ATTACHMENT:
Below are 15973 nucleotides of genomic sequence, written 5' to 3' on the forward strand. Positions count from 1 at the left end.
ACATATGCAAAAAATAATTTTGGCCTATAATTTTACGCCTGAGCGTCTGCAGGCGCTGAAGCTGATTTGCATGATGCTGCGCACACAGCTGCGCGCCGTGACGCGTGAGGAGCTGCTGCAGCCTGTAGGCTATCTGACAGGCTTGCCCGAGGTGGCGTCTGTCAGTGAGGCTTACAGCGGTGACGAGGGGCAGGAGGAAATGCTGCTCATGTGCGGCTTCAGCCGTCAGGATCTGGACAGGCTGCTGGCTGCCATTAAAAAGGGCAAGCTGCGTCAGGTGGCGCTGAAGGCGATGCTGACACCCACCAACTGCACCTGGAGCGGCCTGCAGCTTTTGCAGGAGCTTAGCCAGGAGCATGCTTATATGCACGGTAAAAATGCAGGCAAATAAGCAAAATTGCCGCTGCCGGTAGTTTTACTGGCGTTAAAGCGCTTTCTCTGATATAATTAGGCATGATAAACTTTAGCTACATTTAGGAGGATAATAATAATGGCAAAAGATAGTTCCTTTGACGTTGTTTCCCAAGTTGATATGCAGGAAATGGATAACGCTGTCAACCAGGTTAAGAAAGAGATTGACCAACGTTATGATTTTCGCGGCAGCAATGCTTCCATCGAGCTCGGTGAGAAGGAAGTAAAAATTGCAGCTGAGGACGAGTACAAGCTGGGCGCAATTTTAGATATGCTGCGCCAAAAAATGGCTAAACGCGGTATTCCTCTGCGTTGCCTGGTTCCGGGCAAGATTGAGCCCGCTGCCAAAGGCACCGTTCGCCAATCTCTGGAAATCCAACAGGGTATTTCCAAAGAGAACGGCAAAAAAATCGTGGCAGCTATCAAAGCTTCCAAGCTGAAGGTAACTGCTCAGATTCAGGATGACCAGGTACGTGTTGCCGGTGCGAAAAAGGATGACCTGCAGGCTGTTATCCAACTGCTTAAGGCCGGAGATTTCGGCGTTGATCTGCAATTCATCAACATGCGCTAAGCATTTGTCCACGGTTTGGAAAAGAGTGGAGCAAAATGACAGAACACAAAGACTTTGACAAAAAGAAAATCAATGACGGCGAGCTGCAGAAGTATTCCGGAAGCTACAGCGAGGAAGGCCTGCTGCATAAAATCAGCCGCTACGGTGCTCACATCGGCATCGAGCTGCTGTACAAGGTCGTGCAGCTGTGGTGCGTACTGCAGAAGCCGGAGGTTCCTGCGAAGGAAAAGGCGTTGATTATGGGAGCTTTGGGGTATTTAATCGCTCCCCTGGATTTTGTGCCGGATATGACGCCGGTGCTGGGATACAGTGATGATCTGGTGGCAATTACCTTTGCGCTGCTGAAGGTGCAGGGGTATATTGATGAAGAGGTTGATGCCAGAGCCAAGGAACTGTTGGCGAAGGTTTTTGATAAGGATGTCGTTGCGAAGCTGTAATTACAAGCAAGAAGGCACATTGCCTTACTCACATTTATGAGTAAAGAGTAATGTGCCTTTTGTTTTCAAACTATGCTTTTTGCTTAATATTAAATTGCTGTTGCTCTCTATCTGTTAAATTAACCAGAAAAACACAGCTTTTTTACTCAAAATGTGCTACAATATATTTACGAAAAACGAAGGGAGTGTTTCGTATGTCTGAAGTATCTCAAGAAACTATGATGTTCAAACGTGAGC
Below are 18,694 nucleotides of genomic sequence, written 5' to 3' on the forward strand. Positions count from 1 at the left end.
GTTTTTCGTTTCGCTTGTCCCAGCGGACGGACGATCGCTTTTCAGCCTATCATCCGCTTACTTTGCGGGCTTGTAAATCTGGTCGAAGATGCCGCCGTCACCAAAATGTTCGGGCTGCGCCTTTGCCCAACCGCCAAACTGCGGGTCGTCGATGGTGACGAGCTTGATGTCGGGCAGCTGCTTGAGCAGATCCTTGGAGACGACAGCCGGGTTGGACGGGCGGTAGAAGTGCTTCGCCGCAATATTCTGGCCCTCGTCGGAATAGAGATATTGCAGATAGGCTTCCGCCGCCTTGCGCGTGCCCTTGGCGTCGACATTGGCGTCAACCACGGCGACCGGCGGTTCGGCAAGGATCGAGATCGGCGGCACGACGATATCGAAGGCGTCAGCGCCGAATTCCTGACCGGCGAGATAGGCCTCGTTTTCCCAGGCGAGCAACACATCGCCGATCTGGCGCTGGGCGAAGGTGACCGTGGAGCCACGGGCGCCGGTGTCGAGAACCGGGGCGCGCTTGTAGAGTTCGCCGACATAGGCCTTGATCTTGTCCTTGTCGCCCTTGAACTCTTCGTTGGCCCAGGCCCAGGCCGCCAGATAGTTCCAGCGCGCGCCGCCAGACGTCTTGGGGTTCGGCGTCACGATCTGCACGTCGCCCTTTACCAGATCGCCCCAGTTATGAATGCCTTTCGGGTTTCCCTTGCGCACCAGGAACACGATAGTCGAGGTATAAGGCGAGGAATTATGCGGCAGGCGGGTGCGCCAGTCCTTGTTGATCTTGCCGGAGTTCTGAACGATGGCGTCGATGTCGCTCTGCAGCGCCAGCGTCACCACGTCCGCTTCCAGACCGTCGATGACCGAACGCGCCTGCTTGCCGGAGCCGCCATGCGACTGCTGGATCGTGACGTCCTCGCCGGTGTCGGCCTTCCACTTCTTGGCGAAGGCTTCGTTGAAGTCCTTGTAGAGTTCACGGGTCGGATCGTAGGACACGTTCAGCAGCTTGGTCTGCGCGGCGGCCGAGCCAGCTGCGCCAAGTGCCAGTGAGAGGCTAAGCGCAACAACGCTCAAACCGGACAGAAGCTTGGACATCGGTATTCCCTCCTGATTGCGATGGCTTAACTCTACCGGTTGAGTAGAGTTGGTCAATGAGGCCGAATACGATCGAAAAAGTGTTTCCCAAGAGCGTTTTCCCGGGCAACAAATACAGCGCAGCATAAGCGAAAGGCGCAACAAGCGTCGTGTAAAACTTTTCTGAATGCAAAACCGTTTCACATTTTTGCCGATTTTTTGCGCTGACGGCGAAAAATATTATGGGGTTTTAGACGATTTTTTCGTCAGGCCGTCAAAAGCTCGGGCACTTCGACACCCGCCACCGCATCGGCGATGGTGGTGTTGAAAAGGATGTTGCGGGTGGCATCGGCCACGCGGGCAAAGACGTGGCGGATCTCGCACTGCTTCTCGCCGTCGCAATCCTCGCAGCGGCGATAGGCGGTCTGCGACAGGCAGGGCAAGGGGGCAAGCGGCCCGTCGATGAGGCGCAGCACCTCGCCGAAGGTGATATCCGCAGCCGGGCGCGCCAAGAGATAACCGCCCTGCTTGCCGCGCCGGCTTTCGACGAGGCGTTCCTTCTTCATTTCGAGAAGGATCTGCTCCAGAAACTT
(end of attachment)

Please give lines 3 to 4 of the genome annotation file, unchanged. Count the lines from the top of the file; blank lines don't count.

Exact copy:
Below are 18,694 nucleotides of genomic sequence, written 5' to 3' on the forward strand. Positions count from 1 at the left end.
GTTTTTCGTTTCGCTTGTCCCAGCGGACGGACGATCGCTTTTCAGCCTATCATCCGCTTACTTTGCGGGCTTGTAAATCTGGTCGAAGATGCCGCCGTCACCAAAATGTTCGGGCTGCGCCTTTGCCCAACCGCCAAACTGCGGGTCGTCGATGGTGACGAGCTTGATGTCGGGCAGCTGCTTGAGCAGATCCTTGGAGACGACAGCCGGGTTGGACGGGCGGTAGAAGTGCTTCGCCGCAATATTCTGGCCCTCGTCGGAATAGAGATATTGCAGATAGGCTTCCGCCGCCTTGCGCGTGCCCTTGGCGTCGACATTGGCGTCAACCACGGCGACCGGCGGTTCGGCAAGGATCGAGATCGGCGGCACGACGATATCGAAGGCGTCAGCGCCGAATTCCTGACCGGCGAGATAGGCCTCGTTTTCCCAGGCGAGCAACACATCGCCGATCTGGCGCTGGGCGAAGGTGACCGTGGAGCCACGGGCGCCGGTGTCGAGAACCGGGGCGCGCTTGTAGAGTTCGCCGACATAGGCCTTGATCTTGTCCTTGTCGCCCTTGAACTCTTCGTTGGCCCAGGCCCAGGCCGCCAGATAGTTCCAGCGCGCGCCGCCAGACGTCTTGGGGTTCGGCGTCACGATCTGCACGTCGCCCTTTACCAGATCGCCCCAGTTATGAATGCCTTTCGGGTTTCCCTTGCGCACCAGGAACACGATAGTCGAGGTATAAGGCGAGGAATTATGCGGCAGGCGGGTGCGCCAGTCCTTGTTGATCTTGCCGGAGTTCTGAACGATGGCGTCGATGTCGCTCTGCAGCGCCAGCGTCACCACGTCCGCTTCCAGACCGTCGATGACCGAACGCGCCTGCTTGCCGGAGCCGCCATGCGACTGCTGGATCGTGACGTCCTCGCCGGTGTCGGCCTTCCACTTCTTGGCGAAGGCTTCGTTGAAGTCCTTGTAGAGTTCACGGGTCGGATCGTAGGACACGTTCAGCAGCTTGGTCTGCGCGGCGGCCGAGCCAGCTGCGCCAAGTGCCAGTGAGAGGCTAAGCGCAACAACGCTCAAACCGGACAGAAGCTTGGACATCGGTATTCCCTCCTGATTGCGATGGCTTAACTCTACCGGTTGAGTAGAGTTGGTCAATGAGGCCGAATACGATCGAAAAAGTGTTTCCCAAGAGCGTTTTCCCGGGCAACAAATACAGCGCAGCATAAGCGAAAGGCGCAACAAGCGTCGTGTAAAACTTTTCTGAATGCAAAACCGTTTCACATTTTTGCCGATTTTTTGCGCTGACGGCGAAAAATATTATGGGGTTTTAGACGATTTTTTCGTCAGGCCGTCAAAAGCTCGGGCACTTCGACACCCGCCACCGCATCGGCGATGGTGGTGTTGAAAAGGATGTTGCGGGTGGCATCGGCCACGCGGGCAAAGACGTGGCGGATCTCGCACTGCTTCTCGCCGTCGCAATCCTCGCAGCGGCGATAGGCGGTCTGCGACAGGCAGGGCAAGGGGGCAAGCGGCCCGTCGATGAGGCGCAGCACCTCGCCGAAGGTGATATCCGCAGCCGGGCGCGCCAAGAGATAACCGCCCTGCTTGCCGCGCCGGCTTTCGACGAGGCGTTCCTTCTTCATTTCGAGAAGGATCTGCTCCAGAAACTT